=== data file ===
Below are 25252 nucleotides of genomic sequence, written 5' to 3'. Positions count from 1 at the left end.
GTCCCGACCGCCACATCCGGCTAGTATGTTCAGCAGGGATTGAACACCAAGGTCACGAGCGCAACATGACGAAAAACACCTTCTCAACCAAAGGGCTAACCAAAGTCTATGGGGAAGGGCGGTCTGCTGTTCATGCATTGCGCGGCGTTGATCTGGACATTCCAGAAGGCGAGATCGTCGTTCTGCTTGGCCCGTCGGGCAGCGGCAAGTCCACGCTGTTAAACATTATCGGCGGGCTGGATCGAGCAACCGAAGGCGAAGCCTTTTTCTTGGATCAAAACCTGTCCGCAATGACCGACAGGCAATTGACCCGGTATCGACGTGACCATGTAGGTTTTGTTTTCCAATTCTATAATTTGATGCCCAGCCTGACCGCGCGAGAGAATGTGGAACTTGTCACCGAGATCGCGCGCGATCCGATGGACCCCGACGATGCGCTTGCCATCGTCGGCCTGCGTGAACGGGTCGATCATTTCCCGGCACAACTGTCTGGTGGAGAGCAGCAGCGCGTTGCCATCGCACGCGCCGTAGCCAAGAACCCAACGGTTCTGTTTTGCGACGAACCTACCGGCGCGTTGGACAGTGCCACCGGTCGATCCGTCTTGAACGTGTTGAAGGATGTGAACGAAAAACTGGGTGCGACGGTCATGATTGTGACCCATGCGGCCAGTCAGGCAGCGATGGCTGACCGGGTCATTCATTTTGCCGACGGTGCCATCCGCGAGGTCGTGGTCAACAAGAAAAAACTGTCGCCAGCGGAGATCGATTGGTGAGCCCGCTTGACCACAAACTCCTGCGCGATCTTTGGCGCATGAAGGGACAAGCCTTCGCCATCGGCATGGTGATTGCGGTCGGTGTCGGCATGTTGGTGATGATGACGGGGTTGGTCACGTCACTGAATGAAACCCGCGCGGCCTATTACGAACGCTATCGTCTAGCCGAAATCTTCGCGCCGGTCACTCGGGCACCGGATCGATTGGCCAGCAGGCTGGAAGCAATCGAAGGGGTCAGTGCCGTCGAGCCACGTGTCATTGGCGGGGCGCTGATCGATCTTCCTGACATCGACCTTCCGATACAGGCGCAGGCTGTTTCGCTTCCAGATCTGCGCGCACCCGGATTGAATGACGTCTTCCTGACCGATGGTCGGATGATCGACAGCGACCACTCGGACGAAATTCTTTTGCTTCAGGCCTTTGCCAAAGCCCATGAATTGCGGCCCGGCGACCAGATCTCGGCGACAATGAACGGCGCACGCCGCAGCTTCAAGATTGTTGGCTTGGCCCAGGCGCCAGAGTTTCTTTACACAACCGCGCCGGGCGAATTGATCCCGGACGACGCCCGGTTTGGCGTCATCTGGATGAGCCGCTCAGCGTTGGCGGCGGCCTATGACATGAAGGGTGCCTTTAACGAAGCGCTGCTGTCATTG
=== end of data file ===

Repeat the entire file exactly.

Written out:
Below are 25252 nucleotides of genomic sequence, written 5' to 3'. Positions count from 1 at the left end.
GTCCCGACCGCCACATCCGGCTAGTATGTTCAGCAGGGATTGAACACCAAGGTCACGAGCGCAACATGACGAAAAACACCTTCTCAACCAAAGGGCTAACCAAAGTCTATGGGGAAGGGCGGTCTGCTGTTCATGCATTGCGCGGCGTTGATCTGGACATTCCAGAAGGCGAGATCGTCGTTCTGCTTGGCCCGTCGGGCAGCGGCAAGTCCACGCTGTTAAACATTATCGGCGGGCTGGATCGAGCAACCGAAGGCGAAGCCTTTTTCTTGGATCAAAACCTGTCCGCAATGACCGACAGGCAATTGACCCGGTATCGACGTGACCATGTAGGTTTTGTTTTCCAATTCTATAATTTGATGCCCAGCCTGACCGCGCGAGAGAATGTGGAACTTGTCACCGAGATCGCGCGCGATCCGATGGACCCCGACGATGCGCTTGCCATCGTCGGCCTGCGTGAACGGGTCGATCATTTCCCGGCACAACTGTCTGGTGGAGAGCAGCAGCGCGTTGCCATCGCACGCGCCGTAGCCAAGAACCCAACGGTTCTGTTTTGCGACGAACCTACCGGCGCGTTGGACAGTGCCACCGGTCGATCCGTCTTGAACGTGTTGAAGGATGTGAACGAAAAACTGGGTGCGACGGTCATGATTGTGACCCATGCGGCCAGTCAGGCAGCGATGGCTGACCGGGTCATTCATTTTGCCGACGGTGCCATCCGCGAGGTCGTGGTCAACAAGAAAAAACTGTCGCCAGCGGAGATCGATTGGTGAGCCCGCTTGACCACAAACTCCTGCGCGATCTTTGGCGCATGAAGGGACAAGCCTTCGCCATCGGCATGGTGATTGCGGTCGGTGTCGGCATGTTGGTGATGATGACGGGGTTGGTCACGTCACTGAATGAAACCCGCGCGGCCTATTACGAACGCTATCGTCTAGCCGAAATCTTCGCGCCGGTCACTCGGGCACCGGATCGATTGGCCAGCAGGCTGGAAGCAATCGAAGGGGTCAGTGCCGTCGAGCCACGTGTCATTGGCGGGGCGCTGATCGATCTTCCTGACATCGACCTTCCGATACAGGCGCAGGCTGTTTCGCTTCCAGATCTGCGCGCACCCGGATTGAATGACGTCTTCCTGACCGATGGTCGGATGATCGACAGCGACCACTCGGACGAAATTCTTTTGCTTCAGGCCTTTGCCAAAGCCCATGAATTGCGGCCCGGCGACCAGATCTCGGCGACAATGAACGGCGCACGCCGCAGCTTCAAGATTGTTGGCTTGGCCCAGGCGCCAGAGTTTCTTTACACAACCGCGCCGGGCGAATTGATCCCGGACGACGCCCGGTTTGGCGTCATCTGGATGAGCCGCTCAGCGTTGGCGGCGGCCTATGACATGAAGGGTGCCTTTAACGAAGCGCTGCTGTCATTG